This reissue, initially published in 1984, examines the evolution of international financial flows to Latin America since 1945, along with their implications for National Development . The book describes how, in each of the first three decades since the war, a new agency emerged (foreign investors in the 1950s, official aid agencies in the 1960s and multinational banks in the 1970s) which was willing to play a dynamic role in generating new financial flows to the region. The lack of such an agent in the 1980s, combined with a reluctance on the part of former investors to maintain their level of assistance culminated in an economic debt crisis in Latin America which this work seeks to address, asking the crucial question: what measures should be taken – both nationally and internationally – to deal with this critical issue , in a way that will both encourage Latin American Development and avoid a major international financial crisis?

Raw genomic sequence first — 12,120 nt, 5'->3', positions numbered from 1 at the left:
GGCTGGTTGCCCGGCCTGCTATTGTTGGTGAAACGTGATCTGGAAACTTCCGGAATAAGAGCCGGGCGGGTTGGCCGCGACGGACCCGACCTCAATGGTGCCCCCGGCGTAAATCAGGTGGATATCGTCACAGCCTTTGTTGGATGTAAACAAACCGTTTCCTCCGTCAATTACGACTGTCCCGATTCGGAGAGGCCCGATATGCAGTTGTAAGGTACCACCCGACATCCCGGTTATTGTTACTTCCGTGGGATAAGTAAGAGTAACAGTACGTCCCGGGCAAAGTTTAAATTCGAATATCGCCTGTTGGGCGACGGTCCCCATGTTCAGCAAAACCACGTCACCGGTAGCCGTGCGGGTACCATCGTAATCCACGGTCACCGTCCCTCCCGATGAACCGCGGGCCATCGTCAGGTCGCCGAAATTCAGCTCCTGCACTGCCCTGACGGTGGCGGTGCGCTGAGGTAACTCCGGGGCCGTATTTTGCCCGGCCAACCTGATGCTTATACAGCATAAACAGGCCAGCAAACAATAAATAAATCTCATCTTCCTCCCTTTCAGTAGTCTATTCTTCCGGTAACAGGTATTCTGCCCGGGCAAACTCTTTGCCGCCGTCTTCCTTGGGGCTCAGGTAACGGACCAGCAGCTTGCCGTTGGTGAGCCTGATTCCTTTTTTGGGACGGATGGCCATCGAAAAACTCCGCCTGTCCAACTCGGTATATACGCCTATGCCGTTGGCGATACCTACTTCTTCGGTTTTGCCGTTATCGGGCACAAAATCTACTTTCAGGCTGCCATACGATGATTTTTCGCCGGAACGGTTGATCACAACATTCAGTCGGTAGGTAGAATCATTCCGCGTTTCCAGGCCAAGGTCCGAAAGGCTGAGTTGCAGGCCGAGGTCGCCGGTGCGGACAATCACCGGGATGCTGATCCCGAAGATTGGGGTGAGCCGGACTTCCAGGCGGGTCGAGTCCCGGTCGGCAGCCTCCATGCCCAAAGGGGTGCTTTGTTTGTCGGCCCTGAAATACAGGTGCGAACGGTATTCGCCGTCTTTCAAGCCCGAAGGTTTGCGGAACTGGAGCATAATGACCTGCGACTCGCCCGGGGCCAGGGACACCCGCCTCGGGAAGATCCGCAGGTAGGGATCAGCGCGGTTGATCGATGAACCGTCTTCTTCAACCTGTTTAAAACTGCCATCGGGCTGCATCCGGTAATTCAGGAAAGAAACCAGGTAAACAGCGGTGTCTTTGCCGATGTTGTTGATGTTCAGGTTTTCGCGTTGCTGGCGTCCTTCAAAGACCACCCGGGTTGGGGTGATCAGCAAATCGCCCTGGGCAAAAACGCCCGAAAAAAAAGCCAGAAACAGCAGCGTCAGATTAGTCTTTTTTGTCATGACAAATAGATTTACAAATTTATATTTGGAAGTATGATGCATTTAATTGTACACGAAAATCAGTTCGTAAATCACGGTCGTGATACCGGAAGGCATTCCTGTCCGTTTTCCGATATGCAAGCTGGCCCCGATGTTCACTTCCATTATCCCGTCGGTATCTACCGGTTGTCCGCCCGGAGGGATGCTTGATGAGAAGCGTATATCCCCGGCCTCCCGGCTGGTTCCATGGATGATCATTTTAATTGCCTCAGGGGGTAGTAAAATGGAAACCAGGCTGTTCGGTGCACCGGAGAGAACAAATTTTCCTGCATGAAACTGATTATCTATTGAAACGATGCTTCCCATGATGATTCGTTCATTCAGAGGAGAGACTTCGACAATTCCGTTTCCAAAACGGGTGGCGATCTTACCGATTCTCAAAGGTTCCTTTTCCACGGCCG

Part I: The General Context 1. Introduction 2. A Theoretical Framework Part II: Financial Flows to Latin America 3. The Fifties and Foreign Direct Investment 4. The Sixties and Official Aid 5. The Seventies and Multinational Banks 6. The Role of the International Monetary Fund 7. Effects of Changes in the Magnitude and Composition of Financial Flows on National Development 8. The Early Eighties: Rescheduling and the Increasing Role of Official Institutions Part III: Final Remarks 9. Some Conclusions and Some Policy Proposals